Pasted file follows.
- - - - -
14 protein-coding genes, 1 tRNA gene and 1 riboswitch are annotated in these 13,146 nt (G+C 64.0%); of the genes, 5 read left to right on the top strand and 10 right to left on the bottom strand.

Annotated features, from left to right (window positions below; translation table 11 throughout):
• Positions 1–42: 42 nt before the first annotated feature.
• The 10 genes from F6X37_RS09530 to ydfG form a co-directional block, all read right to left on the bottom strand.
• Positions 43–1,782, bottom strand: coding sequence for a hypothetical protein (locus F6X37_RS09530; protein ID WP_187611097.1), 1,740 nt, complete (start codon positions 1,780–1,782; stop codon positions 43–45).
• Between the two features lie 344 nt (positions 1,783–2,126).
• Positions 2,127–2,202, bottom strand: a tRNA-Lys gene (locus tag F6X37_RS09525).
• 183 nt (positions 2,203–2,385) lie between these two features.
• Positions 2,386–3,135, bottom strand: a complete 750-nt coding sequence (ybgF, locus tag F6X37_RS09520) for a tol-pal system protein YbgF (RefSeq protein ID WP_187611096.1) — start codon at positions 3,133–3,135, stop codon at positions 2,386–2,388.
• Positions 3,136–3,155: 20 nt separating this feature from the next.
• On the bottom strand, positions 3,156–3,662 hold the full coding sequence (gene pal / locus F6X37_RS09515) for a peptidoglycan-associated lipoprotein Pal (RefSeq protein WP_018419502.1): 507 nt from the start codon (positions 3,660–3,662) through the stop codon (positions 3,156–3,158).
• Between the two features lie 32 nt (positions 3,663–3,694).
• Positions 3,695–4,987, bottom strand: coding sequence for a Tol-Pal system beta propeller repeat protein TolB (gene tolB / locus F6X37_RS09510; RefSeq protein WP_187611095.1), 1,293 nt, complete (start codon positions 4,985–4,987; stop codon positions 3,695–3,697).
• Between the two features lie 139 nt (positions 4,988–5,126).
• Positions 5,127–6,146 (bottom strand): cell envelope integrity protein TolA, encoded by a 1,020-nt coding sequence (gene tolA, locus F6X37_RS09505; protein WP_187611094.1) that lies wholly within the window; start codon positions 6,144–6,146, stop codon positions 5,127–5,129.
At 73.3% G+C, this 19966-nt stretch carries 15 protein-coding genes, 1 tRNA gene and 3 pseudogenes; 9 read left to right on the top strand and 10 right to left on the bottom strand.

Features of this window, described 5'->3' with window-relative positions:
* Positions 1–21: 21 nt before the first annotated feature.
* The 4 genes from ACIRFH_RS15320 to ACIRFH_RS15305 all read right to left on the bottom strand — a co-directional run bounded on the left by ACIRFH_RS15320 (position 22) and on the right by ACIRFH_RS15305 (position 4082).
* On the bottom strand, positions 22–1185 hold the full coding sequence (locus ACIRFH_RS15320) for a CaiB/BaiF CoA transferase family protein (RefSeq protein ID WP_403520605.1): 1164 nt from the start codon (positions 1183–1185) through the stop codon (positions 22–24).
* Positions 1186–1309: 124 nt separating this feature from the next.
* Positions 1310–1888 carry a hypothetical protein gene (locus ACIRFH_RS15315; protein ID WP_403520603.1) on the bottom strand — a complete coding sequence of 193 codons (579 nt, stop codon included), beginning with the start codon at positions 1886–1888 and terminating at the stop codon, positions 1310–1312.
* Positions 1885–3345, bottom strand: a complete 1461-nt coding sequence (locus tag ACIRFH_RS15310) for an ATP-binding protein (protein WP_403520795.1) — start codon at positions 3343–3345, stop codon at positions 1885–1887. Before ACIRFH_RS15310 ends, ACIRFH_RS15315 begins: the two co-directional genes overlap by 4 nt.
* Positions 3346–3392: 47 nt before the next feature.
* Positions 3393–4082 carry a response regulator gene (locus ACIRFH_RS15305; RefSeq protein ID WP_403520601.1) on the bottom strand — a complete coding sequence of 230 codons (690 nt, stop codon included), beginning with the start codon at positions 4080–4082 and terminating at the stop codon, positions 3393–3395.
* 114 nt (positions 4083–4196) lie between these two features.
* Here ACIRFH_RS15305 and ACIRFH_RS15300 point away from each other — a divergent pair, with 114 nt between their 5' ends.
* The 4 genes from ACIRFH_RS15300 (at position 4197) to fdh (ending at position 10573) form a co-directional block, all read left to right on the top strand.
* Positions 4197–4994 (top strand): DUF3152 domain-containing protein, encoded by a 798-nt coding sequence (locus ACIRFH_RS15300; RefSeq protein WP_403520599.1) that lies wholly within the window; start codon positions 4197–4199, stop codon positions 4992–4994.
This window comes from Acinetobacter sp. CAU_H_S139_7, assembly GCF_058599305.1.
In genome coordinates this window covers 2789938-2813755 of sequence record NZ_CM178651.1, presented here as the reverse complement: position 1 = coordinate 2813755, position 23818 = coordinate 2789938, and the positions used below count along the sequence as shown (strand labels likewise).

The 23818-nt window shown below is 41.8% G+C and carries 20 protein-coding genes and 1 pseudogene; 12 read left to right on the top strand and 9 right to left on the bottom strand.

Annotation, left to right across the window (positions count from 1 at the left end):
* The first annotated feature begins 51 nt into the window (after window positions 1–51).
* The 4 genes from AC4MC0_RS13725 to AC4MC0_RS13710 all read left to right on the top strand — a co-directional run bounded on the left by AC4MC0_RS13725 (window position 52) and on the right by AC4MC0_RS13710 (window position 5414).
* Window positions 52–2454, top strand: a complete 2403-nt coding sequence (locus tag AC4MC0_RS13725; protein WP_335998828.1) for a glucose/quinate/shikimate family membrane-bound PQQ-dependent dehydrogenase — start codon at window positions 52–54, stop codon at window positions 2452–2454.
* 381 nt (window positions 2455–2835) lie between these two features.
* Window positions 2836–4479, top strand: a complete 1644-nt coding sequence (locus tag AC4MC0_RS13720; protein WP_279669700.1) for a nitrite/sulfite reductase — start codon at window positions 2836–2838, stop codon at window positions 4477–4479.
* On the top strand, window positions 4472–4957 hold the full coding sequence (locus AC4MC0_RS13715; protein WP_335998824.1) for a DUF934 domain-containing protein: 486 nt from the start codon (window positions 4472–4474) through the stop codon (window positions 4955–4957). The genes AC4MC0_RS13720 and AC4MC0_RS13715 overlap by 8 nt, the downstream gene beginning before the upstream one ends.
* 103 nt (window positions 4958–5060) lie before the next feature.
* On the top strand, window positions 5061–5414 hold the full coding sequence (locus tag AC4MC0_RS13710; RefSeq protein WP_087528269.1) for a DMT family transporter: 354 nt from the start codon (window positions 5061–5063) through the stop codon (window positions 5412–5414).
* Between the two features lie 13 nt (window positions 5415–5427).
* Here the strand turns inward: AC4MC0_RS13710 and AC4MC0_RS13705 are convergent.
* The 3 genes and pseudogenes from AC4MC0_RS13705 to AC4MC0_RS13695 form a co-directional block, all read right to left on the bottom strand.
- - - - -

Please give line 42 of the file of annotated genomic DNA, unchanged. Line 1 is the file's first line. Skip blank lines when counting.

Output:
* Between the two features lie 13 nt (window positions 5415–5427).